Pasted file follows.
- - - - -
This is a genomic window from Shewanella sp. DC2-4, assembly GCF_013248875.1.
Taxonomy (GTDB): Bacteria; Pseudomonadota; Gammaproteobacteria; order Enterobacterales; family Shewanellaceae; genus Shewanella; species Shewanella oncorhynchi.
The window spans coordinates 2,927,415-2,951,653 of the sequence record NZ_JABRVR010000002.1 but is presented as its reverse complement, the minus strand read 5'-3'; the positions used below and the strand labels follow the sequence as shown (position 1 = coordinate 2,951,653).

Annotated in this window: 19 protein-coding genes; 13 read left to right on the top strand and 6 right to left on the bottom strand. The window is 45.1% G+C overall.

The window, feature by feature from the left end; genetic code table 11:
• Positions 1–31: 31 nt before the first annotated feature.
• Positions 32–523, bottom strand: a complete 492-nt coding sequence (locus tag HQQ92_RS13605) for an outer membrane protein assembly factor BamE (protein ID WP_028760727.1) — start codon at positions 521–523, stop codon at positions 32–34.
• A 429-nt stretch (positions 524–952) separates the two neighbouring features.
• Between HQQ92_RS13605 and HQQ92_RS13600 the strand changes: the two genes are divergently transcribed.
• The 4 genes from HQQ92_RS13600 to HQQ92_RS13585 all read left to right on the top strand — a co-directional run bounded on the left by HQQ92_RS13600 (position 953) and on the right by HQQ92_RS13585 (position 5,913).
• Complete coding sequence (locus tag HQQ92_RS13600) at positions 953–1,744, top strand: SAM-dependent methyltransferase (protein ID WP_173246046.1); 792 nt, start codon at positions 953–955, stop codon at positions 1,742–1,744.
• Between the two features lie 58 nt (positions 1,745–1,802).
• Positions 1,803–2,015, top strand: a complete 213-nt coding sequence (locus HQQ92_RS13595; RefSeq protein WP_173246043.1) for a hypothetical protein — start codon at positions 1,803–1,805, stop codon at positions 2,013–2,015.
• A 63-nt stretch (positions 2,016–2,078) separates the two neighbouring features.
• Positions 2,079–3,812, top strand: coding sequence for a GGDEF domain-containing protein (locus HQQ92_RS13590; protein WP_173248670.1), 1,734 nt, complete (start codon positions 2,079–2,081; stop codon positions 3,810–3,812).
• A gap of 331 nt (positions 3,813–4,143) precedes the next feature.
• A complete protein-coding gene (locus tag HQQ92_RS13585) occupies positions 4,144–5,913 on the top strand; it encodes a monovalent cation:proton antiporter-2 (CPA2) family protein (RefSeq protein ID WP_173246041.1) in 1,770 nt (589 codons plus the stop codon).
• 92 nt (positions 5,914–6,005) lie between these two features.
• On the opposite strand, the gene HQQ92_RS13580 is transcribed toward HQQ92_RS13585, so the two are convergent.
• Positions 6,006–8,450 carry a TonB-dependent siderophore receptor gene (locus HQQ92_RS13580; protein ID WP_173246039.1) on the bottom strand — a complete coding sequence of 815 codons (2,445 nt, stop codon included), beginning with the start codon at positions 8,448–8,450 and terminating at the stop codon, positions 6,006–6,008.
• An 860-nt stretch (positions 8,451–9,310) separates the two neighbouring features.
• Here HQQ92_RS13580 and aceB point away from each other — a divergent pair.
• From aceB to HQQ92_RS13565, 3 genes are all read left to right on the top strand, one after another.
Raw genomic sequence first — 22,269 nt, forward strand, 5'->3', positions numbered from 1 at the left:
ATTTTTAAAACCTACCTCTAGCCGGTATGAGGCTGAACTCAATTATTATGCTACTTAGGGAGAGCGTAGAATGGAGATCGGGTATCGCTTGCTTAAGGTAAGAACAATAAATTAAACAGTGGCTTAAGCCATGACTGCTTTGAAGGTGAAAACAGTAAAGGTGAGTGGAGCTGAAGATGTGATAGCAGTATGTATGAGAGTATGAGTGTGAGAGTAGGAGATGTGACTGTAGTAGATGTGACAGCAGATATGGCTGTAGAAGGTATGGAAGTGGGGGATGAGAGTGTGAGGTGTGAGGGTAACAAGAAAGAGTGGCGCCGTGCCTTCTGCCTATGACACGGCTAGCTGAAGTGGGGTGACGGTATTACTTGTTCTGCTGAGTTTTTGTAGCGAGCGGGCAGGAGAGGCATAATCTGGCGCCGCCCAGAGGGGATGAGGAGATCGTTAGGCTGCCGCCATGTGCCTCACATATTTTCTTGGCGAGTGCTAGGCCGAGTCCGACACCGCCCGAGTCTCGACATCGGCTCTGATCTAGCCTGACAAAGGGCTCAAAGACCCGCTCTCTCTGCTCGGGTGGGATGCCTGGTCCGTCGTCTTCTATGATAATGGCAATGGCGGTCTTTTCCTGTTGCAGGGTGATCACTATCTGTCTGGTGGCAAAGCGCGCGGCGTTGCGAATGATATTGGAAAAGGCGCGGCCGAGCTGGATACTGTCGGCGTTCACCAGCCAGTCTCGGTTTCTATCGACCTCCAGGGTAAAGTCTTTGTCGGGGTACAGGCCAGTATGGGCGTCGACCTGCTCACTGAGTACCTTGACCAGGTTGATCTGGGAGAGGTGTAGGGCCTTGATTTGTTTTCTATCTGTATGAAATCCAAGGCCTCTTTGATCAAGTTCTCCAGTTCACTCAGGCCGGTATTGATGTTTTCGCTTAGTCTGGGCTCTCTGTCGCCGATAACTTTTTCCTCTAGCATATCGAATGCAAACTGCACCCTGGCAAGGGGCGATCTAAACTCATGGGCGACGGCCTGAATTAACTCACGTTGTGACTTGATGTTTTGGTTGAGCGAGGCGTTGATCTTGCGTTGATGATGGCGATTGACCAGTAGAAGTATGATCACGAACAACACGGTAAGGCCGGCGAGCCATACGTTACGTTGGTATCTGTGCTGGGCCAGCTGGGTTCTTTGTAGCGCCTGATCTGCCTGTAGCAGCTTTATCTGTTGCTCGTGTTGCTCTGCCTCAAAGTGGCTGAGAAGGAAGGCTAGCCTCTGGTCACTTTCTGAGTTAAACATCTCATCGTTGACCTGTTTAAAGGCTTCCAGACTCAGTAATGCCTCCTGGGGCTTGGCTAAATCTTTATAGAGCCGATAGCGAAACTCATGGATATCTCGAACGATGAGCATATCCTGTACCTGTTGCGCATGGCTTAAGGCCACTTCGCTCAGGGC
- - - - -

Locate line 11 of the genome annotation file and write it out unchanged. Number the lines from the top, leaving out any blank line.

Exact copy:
• Complete coding sequence (locus tag HQQ92_RS13600) at positions 953–1,744, top strand: SAM-dependent methyltransferase (protein ID WP_173246046.1); 792 nt, start codon at positions 953–955, stop codon at positions 1,742–1,744.